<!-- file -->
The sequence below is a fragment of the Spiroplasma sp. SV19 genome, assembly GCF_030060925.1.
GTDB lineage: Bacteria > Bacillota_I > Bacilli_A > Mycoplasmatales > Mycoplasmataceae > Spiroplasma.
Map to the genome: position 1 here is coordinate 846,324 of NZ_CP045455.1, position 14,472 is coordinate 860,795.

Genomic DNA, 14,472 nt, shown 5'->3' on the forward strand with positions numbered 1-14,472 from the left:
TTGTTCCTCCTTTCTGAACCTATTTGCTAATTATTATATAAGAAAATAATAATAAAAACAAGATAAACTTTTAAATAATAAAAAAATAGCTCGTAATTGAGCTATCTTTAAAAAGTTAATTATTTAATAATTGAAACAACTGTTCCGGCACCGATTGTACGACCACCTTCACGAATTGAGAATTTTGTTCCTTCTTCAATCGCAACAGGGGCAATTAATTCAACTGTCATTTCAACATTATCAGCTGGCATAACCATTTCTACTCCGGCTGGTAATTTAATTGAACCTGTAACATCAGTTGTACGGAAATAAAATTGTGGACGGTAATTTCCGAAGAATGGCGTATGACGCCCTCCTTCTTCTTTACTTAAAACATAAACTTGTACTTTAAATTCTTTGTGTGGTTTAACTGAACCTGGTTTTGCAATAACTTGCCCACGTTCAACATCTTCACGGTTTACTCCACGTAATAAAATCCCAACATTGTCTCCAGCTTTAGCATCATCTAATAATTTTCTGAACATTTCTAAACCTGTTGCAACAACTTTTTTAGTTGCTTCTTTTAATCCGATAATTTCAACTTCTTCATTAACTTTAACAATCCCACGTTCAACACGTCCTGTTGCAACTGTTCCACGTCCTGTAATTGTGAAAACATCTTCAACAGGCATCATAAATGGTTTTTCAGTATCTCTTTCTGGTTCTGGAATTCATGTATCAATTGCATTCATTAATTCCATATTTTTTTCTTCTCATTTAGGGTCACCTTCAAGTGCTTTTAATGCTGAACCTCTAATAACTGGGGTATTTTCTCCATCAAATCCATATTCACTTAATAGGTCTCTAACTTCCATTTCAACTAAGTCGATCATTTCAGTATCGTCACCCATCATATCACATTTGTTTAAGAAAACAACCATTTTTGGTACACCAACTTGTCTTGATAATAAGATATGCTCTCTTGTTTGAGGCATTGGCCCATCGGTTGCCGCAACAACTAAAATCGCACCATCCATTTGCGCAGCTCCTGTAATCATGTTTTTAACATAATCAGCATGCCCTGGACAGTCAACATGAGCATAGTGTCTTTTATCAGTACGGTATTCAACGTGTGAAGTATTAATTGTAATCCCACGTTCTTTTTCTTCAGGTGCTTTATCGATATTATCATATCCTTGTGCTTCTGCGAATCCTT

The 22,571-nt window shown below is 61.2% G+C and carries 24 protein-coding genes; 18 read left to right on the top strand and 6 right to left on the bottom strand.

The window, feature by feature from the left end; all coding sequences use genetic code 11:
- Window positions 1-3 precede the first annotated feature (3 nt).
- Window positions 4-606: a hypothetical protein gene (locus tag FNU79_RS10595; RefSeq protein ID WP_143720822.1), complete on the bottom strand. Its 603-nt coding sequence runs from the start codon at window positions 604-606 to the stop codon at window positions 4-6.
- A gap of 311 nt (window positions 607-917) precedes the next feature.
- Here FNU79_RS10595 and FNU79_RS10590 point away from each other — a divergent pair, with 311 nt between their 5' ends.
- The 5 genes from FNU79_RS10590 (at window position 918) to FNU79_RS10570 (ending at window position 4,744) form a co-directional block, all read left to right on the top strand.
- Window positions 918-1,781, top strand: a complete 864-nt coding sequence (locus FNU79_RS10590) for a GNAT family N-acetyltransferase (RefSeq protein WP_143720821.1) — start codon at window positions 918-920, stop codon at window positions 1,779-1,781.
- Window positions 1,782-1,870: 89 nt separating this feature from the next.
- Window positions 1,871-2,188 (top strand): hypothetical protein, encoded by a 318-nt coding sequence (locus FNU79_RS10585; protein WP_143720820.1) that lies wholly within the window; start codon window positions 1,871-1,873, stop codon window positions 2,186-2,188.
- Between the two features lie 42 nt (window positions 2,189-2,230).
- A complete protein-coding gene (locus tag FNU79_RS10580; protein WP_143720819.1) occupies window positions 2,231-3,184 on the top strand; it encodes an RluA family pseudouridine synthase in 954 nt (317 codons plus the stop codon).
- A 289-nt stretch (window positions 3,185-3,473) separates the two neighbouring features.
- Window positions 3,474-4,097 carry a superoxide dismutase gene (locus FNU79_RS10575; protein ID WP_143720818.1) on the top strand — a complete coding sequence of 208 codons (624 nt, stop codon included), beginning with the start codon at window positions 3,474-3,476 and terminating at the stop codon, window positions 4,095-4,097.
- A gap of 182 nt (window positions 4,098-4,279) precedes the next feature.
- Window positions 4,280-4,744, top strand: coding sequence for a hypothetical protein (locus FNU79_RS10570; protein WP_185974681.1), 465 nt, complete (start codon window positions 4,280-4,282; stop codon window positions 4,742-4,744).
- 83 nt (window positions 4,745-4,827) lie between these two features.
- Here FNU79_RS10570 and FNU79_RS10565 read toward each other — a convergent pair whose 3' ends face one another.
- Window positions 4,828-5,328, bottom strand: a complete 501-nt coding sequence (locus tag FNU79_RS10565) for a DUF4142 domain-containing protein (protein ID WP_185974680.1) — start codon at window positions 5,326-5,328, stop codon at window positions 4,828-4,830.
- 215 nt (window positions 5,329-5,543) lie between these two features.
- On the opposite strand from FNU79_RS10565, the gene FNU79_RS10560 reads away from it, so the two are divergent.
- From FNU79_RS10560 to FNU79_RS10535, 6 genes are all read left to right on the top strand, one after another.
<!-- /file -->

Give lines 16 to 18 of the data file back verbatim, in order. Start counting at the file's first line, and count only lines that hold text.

- Between the two features lie 42 nt (window positions 2,189-2,230).
- A complete protein-coding gene (locus tag FNU79_RS10580; protein WP_143720819.1) occupies window positions 2,231-3,184 on the top strand; it encodes an RluA family pseudouridine synthase in 954 nt (317 codons plus the stop codon).
- A 289-nt stretch (window positions 3,185-3,473) separates the two neighbouring features.